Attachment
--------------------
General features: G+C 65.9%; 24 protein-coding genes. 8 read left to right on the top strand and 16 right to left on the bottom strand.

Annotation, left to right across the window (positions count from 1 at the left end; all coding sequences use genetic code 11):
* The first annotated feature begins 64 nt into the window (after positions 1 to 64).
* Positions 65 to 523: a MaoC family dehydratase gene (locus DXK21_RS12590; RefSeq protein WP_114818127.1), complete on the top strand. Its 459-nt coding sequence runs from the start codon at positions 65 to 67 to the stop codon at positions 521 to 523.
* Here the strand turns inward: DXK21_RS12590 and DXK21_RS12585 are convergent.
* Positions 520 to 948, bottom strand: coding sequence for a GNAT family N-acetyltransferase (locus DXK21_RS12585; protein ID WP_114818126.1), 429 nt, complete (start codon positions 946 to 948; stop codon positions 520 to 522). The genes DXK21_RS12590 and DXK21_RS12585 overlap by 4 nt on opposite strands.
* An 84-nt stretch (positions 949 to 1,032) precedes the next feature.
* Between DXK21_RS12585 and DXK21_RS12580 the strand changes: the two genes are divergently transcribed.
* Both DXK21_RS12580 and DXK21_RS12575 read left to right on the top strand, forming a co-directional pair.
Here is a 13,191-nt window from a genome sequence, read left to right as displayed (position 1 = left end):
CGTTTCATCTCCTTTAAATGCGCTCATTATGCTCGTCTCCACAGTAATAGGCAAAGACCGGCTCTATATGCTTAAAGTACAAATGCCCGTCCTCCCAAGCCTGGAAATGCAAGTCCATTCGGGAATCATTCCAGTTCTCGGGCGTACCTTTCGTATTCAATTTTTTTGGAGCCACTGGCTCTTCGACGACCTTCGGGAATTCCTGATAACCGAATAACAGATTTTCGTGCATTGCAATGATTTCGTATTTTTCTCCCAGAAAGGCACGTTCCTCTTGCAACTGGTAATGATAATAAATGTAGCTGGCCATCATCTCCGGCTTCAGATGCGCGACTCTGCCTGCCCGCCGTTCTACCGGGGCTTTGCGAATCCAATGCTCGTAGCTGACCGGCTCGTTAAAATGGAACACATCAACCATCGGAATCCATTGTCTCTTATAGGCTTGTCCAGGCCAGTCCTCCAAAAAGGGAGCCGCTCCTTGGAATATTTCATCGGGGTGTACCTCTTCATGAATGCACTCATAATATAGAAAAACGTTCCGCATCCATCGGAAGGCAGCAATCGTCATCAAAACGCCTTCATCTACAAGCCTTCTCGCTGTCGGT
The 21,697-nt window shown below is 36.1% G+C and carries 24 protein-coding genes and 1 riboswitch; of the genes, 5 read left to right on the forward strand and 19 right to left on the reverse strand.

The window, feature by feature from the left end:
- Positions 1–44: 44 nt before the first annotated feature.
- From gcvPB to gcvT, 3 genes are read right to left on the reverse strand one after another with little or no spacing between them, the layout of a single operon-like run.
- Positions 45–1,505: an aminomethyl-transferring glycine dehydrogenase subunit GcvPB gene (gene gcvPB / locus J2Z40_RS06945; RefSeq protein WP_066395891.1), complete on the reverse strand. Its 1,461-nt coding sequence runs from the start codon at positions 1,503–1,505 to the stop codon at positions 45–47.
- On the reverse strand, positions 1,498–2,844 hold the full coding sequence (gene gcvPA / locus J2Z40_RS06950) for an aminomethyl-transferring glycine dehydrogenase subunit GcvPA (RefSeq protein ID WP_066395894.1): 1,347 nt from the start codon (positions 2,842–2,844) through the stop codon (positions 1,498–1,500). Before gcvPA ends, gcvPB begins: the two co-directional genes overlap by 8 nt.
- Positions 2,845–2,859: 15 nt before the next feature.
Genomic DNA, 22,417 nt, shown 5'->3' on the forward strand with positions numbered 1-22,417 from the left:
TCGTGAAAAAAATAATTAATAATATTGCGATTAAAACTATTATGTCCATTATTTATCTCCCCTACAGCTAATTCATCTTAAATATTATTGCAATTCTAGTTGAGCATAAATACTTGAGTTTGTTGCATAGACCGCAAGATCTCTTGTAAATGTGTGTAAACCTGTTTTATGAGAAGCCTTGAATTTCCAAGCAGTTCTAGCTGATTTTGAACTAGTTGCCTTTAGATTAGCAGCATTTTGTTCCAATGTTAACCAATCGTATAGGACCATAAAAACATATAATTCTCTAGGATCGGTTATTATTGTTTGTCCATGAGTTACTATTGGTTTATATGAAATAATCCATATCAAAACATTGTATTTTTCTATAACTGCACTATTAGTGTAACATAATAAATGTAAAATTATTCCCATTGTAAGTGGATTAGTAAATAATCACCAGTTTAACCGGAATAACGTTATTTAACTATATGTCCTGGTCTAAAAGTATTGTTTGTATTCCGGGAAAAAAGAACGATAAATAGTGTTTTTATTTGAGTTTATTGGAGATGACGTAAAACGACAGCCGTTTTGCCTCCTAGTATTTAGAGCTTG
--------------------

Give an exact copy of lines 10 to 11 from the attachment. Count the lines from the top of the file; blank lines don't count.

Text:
Here is a 13,191-nt window from a genome sequence, read left to right as displayed (position 1 = left end):
CGTTTCATCTCCTTTAAATGCGCTCATTATGCTCGTCTCCACAGTAATAGGCAAAGACCGGCTCTATATGCTTAAAGTACAAATGCCCGTCCTCCCAAGCCTGGAAATGCAAGTCCATTCGGGAATCATTCCAGTTCTCGGGCGTACCTTTCGTATTCAATTTTTTTGGAGCCACTGGCTCTTCGACGACCTTCGGGAATTCCTGATAACCGAATAACAGATTTTCGTGCATTGCAATGATTTCGTATTTTTCTCCCAGAAAGGCACGTTCCTCTTGCAACTGGTAATGATAATAAATGTAGCTGGCCATCATCTCCGGCTTCAGATGCGCGACTCTGCCTGCCCGCCGTTCTACCGGGGCTTTGCGAATCCAATGCTCGTAGCTGACCGGCTCGTTAAAATGGAACACATCAACCATCGGAATCCATTGTCTCTTATAGGCTTGTCCAGGCCAGTCCTCCAAAAAGGGAGCCGCTCCTTGGAATATTTCATCGGGGTGTACCTCTTCATGAATGCACTCATAATATAGAAAAACGTTCCGCATCCATCGGAAGGCAGCAATCGTCATCAAAACGCCTTCATCTACAAGCCTTCTCGCTGTCGGT